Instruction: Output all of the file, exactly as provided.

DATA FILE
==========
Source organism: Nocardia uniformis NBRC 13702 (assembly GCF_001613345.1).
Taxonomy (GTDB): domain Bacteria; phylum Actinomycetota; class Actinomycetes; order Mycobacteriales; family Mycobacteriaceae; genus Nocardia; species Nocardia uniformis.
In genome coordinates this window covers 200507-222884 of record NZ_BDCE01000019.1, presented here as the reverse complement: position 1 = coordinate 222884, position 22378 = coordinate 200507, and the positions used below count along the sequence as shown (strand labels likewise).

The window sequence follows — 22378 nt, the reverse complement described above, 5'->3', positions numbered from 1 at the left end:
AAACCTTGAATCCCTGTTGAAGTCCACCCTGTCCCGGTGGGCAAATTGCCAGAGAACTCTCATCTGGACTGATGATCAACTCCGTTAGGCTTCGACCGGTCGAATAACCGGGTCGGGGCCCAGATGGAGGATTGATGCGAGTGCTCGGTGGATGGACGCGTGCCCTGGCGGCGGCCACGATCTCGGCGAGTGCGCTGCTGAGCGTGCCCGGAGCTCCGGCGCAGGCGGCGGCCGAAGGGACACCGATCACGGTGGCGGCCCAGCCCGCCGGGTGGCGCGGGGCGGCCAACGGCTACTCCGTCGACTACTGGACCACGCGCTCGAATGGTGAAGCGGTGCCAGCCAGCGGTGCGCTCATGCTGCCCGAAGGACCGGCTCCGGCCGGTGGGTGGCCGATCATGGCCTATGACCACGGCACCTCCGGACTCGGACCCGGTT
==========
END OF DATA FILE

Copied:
Source organism: Nocardia uniformis NBRC 13702 (assembly GCF_001613345.1).
Taxonomy (GTDB): domain Bacteria; phylum Actinomycetota; class Actinomycetes; order Mycobacteriales; family Mycobacteriaceae; genus Nocardia; species Nocardia uniformis.
In genome coordinates this window covers 200507-222884 of record NZ_BDCE01000019.1, presented here as the reverse complement: position 1 = coordinate 222884, position 22378 = coordinate 200507, and the positions used below count along the sequence as shown (strand labels likewise).

The window sequence follows — 22378 nt, the reverse complement described above, 5'->3', positions numbered from 1 at the left end:
AAACCTTGAATCCCTGTTGAAGTCCACCCTGTCCCGGTGGGCAAATTGCCAGAGAACTCTCATCTGGACTGATGATCAACTCCGTTAGGCTTCGACCGGTCGAATAACCGGGTCGGGGCCCAGATGGAGGATTGATGCGAGTGCTCGGTGGATGGACGCGTGCCCTGGCGGCGGCCACGATCTCGGCGAGTGCGCTGCTGAGCGTGCCCGGAGCTCCGGCGCAGGCGGCGGCCGAAGGGACACCGATCACGGTGGCGGCCCAGCCCGCCGGGTGGCGCGGGGCGGCCAACGGCTACTCCGTCGACTACTGGACCACGCGCTCGAATGGTGAAGCGGTGCCAGCCAGCGGTGCGCTCATGCTGCCCGAAGGACCGGCTCCGGCCGGTGGGTGGCCGATCATGGCCTATGACCACGGCACCTCCGGACTCGGACCCGGTT